Tuesday, April 27, 2010

Grandson Will Turns Two!

This column originally appeared in the Sun Chronicle on April 3, 2010.
My grandson (did I mention his name is William?) turns two today. So yes, I’m writing about him again. Deal with it.

His birthday falls one week after my own and one day before his mothers’, which effectively renders both those birthdays meaningless. So Happy Birthday also to my beautiful daughter-in-law, now forever burdened with being the mother of the world’s most perfect child.

There is nothing more boring than a grandparent bragging about their grandchild. The simplest accomplishments become landmark achievements. We forget our own kids did this stuff, and that we laughed mightily when our parents created a fuss over the most mundane events.

But of course, that was THEIR grandchild. When it is YOUR grandchild, the rules are completely different.

We have already had a party for Will, complete with all the toys his parents politely asked us not to get. He got clothes from Grandma, but she also helped me pick out the motorized toy forklift he loves, like the real one Grandpa lets him sit on at his work. Needless to stay, that noisy toy is living at Grandpa’s house.

Two is a wonderful though certainly challenging age. Will is much more verbal now, which is both good and bad. While hearing “I wuv you Poppa” just makes my day, the constant requests for “outside” and “go car” can sometimes be a bit much. And as you might imagine, when visiting Grandma and Grandpa he tends to get what he asks for.

We get the fun stuff, leaving the more serious and difficult tasks to his parents. That’s the true joy of grand-parenting. It is a loophole I complained about constantly when it came to my own kids and their grandparents, but one I am fully enjoying these days.

But a few weeks ago something happened to put things in perspective. A couple we know encountered a situation that made me stop and appreciate just how fortunate I am, and how quickly that can change in ways simply unthinkable.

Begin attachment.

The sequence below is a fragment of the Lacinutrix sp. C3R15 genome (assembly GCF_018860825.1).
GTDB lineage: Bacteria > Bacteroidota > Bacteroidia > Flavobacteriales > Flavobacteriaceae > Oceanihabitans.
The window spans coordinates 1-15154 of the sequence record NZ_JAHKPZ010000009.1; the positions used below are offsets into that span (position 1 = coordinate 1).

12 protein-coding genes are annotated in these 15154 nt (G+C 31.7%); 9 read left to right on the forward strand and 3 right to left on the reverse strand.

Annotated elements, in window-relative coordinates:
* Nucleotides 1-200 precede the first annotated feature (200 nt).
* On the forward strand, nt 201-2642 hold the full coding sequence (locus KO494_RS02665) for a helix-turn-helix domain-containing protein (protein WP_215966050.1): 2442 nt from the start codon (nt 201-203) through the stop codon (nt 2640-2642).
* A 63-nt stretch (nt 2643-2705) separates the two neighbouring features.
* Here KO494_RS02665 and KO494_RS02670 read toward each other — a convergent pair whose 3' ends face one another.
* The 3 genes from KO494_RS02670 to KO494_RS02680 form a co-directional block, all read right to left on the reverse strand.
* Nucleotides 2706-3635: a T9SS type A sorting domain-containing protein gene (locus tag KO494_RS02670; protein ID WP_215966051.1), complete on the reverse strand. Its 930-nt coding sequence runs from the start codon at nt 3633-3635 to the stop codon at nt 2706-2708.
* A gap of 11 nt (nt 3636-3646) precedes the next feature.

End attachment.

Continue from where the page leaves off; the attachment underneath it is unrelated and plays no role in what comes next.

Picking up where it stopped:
These folks have grandchildren, and one of those precious youngsters recently had a sudden and serious medical situation requiring both risky surgery and ongoing difficult treatments. This is complicated by the fact the kids and their parents live a considerable distance away.

As our friends rushed to the side of their stricken grandchild (who right now is doing fine, thank goodness) I was overwhelmed with concern and worry for this small child I have never met. While any seriously sick kid is something that concerns me, knowing the child’s grandparents put the whole thing in a new and different light.

The thought of anything serious happening to my grandson is absolutely paralyzing. I know as he grows there will be the inevitable cuts and scrapes, broken bones, and other injuries that are just a part of growing up. But the idea any type of serious disease could be lurking out there waiting to attack this little person I adore is almost enough to make me look for one of those plastic bubbles you read about in the science fiction stories.

Of course, I can’t do that – and I really wouldn’t want to. I want my grandson to grow up, deal with the serious issues in his life, get over the first time someone breaks his heart, and enjoy the balance that makes life worth living.

I’m so lucky to be able to enjoy him. I am sure in the future I will have the pleasure of experiencing more grandchildren, and I will love them all just as much (even when their names aren’t William).

But I pray I have never have to face that moment of fear our friends have, the fear that must be all-consuming and life-altering. With great love comes great risk. I know I signed on for all of it, the good and the bad. It is worth it in the end, but forgive me for selfishly hoping I can skip the really hard parts.

Happy Birthday to my grandson (his name is William, in case you were wondering). I know you are the birthday boy here, but you are also one of the greatest gifts I have ever received.

Bill Gouveia is a local columnist and has a grandson named William – in case you hadn’t heard. He can be reached at aninsidelook@aol.com.

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